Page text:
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TechWandering

TechWandering

wandering the world of technology

wandering the world of technology

 

 

Entries Tagged as 'Toys'

FlyTech Dragonfly — WowWee takes wing

March 13th, 2007 · 1 Comment

FlyTech DragonflyIn the past I’ve written about two easy-to-fly radio-controlled planes (the Aero Ace Biplane and the Aero Ace Jet) and a radio-controlled car/plane/boat hybrid (the Storm Launcher). This time around I’d like to introduce you to something a little more — um — natural: a radio-controlled insect. Well, to be precise, it’s a radio-controlled dragonfly, and it flies by flapping its wings like a real dragonfly. Really.

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Tags: Toys

Air Hogs Storm Launcher – an R/C Chitty-Chitty Bang-Bang

October 17th, 2006 · 7 Comments

Air Hogs Storm LauncherI’m not really sure how to classify the new Storm Launcher from AirHogs. It’s fun to drive around on the ground (even on grass). It’s fun to pilot around on the water. And, most importantly, it’s fun to fly. So, do you classify it as it a car, a boat, or a plane? I guess it’s really all three, which explains why I’ve found it next to other R/C cars, boats, and planes, depending on which store I’m in.

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Tags: Toys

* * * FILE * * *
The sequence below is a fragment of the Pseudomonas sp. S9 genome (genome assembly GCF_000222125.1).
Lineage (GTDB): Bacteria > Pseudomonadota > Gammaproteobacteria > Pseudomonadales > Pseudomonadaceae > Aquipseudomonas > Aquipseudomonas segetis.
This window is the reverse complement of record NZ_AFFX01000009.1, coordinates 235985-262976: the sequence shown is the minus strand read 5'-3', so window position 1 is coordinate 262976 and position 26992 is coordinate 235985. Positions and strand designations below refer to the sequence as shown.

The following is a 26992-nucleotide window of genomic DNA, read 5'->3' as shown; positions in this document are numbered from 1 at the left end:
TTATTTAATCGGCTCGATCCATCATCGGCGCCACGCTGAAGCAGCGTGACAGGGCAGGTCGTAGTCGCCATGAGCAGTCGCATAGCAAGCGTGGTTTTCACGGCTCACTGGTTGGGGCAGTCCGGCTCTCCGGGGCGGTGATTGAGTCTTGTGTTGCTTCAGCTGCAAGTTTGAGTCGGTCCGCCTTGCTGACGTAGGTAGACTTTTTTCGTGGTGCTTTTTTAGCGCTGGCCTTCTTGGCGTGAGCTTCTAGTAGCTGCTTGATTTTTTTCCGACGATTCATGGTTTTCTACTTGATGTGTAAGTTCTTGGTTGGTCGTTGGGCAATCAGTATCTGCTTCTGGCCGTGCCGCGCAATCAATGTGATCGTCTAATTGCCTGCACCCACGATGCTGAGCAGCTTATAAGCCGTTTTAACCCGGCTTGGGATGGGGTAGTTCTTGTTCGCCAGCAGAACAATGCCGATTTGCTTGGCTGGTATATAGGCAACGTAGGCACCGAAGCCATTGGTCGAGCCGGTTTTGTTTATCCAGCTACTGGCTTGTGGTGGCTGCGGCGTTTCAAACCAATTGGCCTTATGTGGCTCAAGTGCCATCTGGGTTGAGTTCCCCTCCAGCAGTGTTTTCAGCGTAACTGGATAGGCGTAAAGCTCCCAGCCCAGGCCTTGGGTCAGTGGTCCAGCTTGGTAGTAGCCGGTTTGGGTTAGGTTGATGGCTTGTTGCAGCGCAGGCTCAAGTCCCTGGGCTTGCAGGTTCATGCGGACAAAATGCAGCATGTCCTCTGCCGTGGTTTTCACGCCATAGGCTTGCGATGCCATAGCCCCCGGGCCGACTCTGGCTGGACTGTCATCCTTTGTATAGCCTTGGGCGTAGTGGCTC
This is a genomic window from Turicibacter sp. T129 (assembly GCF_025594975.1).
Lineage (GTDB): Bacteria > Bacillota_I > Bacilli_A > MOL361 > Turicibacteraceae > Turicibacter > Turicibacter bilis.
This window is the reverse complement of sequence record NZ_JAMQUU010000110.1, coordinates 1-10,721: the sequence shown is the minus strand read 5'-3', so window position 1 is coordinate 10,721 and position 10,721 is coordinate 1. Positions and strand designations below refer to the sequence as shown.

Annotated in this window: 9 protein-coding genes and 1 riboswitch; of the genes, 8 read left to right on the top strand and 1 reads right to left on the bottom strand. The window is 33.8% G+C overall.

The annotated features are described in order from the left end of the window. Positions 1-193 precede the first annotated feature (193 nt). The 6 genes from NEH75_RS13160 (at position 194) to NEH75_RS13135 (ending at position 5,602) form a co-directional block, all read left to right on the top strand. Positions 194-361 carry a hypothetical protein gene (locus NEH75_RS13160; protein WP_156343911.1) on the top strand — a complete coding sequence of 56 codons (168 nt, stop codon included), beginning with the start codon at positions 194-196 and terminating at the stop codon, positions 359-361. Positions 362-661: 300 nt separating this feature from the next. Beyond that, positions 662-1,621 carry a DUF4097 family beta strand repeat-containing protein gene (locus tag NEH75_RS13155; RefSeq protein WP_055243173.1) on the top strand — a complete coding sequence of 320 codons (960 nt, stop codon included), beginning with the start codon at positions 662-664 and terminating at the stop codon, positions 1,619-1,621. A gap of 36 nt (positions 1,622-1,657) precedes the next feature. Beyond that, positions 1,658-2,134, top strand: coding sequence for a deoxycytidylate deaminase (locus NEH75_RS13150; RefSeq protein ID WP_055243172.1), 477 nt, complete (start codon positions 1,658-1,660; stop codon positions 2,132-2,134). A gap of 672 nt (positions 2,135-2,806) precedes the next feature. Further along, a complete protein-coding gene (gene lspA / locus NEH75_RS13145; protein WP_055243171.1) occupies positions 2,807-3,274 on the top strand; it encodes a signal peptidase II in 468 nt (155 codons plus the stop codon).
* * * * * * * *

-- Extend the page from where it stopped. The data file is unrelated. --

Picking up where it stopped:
AirHogs AeroAce Jet – More great fun, same great price

August 16th, 2006 · 2 Comments

Sometime near the beginning of summer I bought a little radio-controlled plane from Air Hogs called the Aero Ace. I even wrote up a little post about it here. My opinion of the plane hasn’t really changed since then – it’s fun, it’s easy to fly, and it’s the right price: $20 on sale, $30 normally, and $40 at WalMart (I have no idea why).

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Tags: Toys

AirHogs AeroAce – A $20 R/C Plane that Really Works

May 31st, 2006 · 3 Comments

I’ve had a number of radio-controlled planes from AirHogs over the years and, while I guess what they did could technically be called “flying”, they weren’t very controllable and they weren’t a whole lot of fun.

My first AirHogs plane was the Titan. This beast used 4 ducted fans to generate a huge amount of thrust — almost enough to overcome its massive weight and actually allow the plane to fly. I finally got it into the air with a bit of — shall we say — “aeronautic improvisation” (you know, like taping soda straws to the trailing edges of the wings to act as flaps). By the time I made enough tweaks to allow the plane to fly the batteries decided that they didn’t want to hold a charge anymore. It’s blue, it’s too heavy, and it doesn’t fly, so I named it the “Blue Spruce Goose”.

My next AirHogs plane was the SkyWinder. This plane flew, but it was too fast through the air and too tough to control to fly in small areas (like my back yard). Just about the time I was getting some control over the SkyWinder one of the two propellers went flying off during a flight and the SkyWinder came crashing down and broke one of it’s wings. I pieced it back together but it’s sitting down in my basement keeping the Blue Spruce Goose company.

You can understand, then, why I was a bit skeptical when I saw the Air Hogs Aero Ace. Here was a tiny little plane with a tiny little price ($30, but you can find them on sale for $20). I took a chance and have been having a blast ever since.

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Tags: Toys